The moderators, Bassam Haddad, Jason Brownlee, and Lisa Hajjar, began by summing up what they saw as some of the major themes raised during the conference: issues of disclosure and conflicts of interest for scholars in the field (with the concrete suggestion that scholars disclose the names of organizations from which they receive honorariums or consulting fees); the question of speaking about power, and to whom (if we want to change U.S. policy towards the Middle East, should our aim be to get heard in the halls of power in Washington, or to direct our voice towards a larger public who would in turn be able to make demands for these changes of policy); and the particular challenges posed by, and to, the field of political science.
Three main clusters of issues were raised for further discussion and as a focus for future research agendas: (1) returning to or revisiting approaches grounded in political economy, as a way to address issues such as neoliberalism, counter-revolution, contentious politics and social movements, and questions related to subjectivity, agency, and institutions; (2) issues of law, war, and revolution, including questions related to human rights, international institutions and enforcement, accountability, police power, state “building” and destroying, and constitutionalism; and (3) major questions regarding how to frame our unit of analysis: should we be satisfied with “the Middle East” as a unit of analysis, as compared to, say, “Arab politics” or “the Islamic world” or other possible categories?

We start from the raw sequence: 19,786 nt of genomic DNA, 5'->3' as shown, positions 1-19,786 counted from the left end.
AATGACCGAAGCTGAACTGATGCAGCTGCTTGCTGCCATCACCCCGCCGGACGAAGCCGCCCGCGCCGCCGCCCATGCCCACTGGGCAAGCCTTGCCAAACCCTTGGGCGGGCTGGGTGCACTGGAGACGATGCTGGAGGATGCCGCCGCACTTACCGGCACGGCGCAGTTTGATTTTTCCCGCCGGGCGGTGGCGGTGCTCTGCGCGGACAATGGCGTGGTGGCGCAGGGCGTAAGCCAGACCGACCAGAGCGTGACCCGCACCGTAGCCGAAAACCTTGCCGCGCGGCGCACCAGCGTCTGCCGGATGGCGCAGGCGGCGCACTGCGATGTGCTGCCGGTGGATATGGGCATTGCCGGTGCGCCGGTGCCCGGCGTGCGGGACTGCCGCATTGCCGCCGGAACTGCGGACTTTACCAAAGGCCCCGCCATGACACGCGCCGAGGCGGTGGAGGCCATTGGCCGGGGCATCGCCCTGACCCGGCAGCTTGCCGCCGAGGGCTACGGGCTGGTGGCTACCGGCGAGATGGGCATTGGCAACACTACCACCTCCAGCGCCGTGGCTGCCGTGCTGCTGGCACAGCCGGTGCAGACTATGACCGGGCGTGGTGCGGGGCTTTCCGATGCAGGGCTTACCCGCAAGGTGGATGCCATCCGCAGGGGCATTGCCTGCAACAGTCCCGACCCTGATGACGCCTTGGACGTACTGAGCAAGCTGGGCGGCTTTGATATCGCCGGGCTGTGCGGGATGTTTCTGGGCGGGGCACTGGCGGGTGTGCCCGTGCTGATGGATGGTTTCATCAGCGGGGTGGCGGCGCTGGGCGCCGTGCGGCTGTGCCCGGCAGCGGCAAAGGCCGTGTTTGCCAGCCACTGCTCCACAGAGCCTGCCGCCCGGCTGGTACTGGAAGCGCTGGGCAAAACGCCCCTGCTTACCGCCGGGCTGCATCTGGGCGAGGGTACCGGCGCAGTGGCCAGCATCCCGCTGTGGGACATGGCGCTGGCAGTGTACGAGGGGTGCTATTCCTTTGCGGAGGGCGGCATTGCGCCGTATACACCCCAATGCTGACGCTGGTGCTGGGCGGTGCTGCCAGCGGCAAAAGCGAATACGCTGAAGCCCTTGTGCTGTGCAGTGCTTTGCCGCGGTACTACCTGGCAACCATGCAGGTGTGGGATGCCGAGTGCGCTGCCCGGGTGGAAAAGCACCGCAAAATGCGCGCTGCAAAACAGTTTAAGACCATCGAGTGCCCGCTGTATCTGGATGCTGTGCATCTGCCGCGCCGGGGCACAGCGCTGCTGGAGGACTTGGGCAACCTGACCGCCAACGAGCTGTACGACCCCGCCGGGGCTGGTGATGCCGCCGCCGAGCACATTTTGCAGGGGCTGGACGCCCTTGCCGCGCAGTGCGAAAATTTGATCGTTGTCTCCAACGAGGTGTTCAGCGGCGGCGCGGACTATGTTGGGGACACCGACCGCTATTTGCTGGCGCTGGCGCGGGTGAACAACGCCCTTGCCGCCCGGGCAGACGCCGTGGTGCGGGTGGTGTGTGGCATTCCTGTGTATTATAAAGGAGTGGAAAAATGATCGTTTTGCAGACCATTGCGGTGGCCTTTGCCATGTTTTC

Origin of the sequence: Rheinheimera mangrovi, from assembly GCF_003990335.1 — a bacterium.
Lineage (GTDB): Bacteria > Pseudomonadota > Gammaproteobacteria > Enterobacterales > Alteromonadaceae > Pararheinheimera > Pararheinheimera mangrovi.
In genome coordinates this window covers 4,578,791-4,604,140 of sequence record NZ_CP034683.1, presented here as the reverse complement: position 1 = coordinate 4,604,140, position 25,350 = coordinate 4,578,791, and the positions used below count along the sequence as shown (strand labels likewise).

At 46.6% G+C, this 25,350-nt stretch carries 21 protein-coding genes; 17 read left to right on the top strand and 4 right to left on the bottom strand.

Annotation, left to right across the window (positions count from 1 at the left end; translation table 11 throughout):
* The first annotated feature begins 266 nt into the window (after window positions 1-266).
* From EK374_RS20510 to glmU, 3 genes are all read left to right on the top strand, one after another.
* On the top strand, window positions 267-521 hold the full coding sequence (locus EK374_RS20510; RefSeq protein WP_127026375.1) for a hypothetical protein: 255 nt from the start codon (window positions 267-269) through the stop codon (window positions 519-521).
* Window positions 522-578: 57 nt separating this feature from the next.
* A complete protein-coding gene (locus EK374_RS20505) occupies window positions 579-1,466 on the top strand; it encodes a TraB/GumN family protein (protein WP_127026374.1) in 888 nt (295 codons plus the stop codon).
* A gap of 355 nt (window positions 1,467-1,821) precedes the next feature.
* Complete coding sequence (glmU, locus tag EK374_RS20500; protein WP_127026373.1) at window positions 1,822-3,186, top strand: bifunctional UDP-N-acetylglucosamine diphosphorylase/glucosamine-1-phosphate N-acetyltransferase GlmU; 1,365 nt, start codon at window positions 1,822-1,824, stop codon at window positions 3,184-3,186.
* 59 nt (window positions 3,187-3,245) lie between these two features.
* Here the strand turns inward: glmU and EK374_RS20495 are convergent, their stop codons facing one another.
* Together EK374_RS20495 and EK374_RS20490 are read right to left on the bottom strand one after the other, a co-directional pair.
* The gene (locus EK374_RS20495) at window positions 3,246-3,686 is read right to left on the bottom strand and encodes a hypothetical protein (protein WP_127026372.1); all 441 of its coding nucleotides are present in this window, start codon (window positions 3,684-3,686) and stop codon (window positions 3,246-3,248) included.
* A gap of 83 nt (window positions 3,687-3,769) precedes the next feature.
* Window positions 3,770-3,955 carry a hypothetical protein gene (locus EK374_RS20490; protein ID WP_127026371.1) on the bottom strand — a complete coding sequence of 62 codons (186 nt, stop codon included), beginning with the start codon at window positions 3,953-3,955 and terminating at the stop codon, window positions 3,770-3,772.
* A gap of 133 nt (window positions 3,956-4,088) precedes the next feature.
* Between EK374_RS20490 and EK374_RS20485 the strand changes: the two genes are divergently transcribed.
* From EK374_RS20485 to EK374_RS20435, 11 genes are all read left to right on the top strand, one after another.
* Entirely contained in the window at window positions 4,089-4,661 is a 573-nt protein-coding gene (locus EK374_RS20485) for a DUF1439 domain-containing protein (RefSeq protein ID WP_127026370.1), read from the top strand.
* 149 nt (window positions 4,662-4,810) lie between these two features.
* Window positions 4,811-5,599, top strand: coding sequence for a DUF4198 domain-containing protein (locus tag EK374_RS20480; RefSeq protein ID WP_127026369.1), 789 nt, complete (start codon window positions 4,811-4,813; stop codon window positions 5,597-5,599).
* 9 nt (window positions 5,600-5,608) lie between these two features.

The wider discussion picked up on a number of these themes. There were several comments that addressed the role of the intellectual and the question of who we should be addressing. One interesting conversation involved the question of how power shapes policy: one suggestion was that “power makes people stupid,” and that our role should be to demonstrate that we can make better sense of events on the ground; a contrasting perspective was that those with power are well informed but have different goals and a different sense of what a “rational” foreign policy is, and so our job is to try to push the public discussion rather than try to change the minds of policy makers. It was also suggested that we think about ways of directing our research to colleagues from other disciplines, especially those who may begin teaching issues related to the Middle East in light of recent events.